I’m actually working on the design to mount an old iPhone in one of those at the moment!

The finish on this one is much nicer than mine, though . . .

Incoming calls would work.

And if you’re really good, you could click the speaker holder at the right rate to dial if rotary is still supported . . .

I’m not sure what the effect of the crank on a modern phone system would be though–I haven’t the foggiest what the voltage would be, but I’m sure that the voltage would be “dirty”

I’m thinking I’ll have it activate a solenoid to push the iPhone button . . .

When I was in high school, telephones were supplied by the phone company. They were not available anywhere in stores for purchase. I bought a Stromberg Carlson phone at a flea market that was from an old hotel. A buddy wanted an extension in his room, so we used speaker wire from the junction box, and ran it to his room. It worked sorta. But we didn’t know the phone company had a way to check the line. My buddy got home from school and saw the phone was missing. The guy from the phone company cut our speaker wire every foot. Seems the 1940s phone caused the circuit to overload.
Later, phones could be purchased in stores, but before it could be connected, the telephone company needed the phone’s ringer equivalence number.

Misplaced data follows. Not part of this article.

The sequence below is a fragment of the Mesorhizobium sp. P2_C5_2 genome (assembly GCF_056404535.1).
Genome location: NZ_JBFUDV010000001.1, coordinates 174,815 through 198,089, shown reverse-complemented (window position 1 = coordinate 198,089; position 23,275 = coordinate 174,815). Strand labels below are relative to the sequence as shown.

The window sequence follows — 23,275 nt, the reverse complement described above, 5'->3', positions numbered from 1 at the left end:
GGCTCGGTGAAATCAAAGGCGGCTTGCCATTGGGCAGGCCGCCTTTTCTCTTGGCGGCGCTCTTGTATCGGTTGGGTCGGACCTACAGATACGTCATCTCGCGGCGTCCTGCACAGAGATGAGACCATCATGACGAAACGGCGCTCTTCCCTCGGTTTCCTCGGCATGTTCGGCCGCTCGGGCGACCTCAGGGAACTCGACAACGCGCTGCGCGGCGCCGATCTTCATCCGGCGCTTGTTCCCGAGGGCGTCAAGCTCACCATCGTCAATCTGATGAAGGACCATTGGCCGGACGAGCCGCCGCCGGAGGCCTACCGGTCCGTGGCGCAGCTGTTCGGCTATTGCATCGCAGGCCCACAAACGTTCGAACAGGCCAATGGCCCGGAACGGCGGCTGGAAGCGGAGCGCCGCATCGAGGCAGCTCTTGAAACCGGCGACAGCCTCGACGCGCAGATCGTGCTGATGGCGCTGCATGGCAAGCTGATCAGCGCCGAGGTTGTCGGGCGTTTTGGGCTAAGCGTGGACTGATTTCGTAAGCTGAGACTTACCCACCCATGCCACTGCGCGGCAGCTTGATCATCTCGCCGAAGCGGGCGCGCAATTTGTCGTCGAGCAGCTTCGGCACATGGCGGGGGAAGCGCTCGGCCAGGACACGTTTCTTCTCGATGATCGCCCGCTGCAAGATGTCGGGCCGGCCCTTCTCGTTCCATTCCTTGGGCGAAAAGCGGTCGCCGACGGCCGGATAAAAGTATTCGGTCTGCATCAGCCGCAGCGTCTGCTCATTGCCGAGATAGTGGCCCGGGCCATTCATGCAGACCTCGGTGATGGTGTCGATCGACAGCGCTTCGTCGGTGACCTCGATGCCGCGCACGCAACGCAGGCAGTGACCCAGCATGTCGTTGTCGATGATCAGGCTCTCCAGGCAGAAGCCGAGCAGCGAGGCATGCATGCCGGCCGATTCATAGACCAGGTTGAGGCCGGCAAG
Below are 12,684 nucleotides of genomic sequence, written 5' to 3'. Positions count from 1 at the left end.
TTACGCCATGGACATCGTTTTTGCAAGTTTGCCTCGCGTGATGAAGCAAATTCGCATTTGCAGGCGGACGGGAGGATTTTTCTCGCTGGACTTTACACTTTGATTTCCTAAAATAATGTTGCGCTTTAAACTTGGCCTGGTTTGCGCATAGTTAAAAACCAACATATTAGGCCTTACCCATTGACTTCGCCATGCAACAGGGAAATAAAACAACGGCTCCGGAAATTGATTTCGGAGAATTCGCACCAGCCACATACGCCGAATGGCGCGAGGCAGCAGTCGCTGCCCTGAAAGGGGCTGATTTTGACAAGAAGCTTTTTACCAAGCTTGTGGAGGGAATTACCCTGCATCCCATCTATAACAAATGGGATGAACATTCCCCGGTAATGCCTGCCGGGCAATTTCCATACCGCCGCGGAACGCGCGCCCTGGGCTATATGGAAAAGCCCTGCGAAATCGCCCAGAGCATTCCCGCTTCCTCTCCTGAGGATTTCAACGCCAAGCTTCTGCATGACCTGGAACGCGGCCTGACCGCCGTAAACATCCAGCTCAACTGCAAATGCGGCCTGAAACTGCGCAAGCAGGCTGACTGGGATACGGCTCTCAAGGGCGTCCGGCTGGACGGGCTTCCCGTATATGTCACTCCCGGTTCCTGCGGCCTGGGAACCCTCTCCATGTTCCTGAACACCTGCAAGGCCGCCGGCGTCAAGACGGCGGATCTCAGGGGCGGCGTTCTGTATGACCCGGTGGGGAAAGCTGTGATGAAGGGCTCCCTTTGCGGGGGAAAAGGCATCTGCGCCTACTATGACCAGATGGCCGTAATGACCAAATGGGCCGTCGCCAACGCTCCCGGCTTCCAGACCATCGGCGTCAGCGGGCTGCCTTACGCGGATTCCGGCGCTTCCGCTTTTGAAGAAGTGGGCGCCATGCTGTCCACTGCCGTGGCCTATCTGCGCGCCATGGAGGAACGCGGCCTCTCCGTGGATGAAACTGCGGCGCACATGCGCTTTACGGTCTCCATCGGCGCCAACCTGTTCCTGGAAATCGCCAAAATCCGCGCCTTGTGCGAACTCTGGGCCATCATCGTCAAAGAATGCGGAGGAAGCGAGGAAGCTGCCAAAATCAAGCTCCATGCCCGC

the ringer impedance is measurable when the phone(s) ring.

So when you add a second phone, it’s in parallel, and halves the impedance, telling the phone company that you have two lines. No overload involved; they monitored this, as they charged for the extras.

When my parents replaced their phone with one they owned, we hadn’t given much thought to the quiet couple of days until our neighbor stopped in–worried because we weren’t answering the phone.

It turned out that the wrong phone was in the box: they made phones without ringers specifically for use as second phones, which wouldn’t be charged/caught by the phone company!

If you only replied the leased phone with a bought phone, there wasn’t a problem, and you didn’t need to do anything.

come to think of it, it’s kind of odd that they didn’t sell pairs of phone with double impedance ringers to be used in parallel ,. . . (or maybe they did; I wouldn’t have been watching for it at the time)

Does anyone say that wyze shouldn’t grow?

Technology progress, yes, but you can consider backwards compatibility, the cam and app (on android 6) worked fine for years.

I understand when hardware spare parts get discontinued, but its not the case. The cam and the phone works fine.

But is simple, if wyze is not taking care of it, I’m not buying nor recommending their products anymore.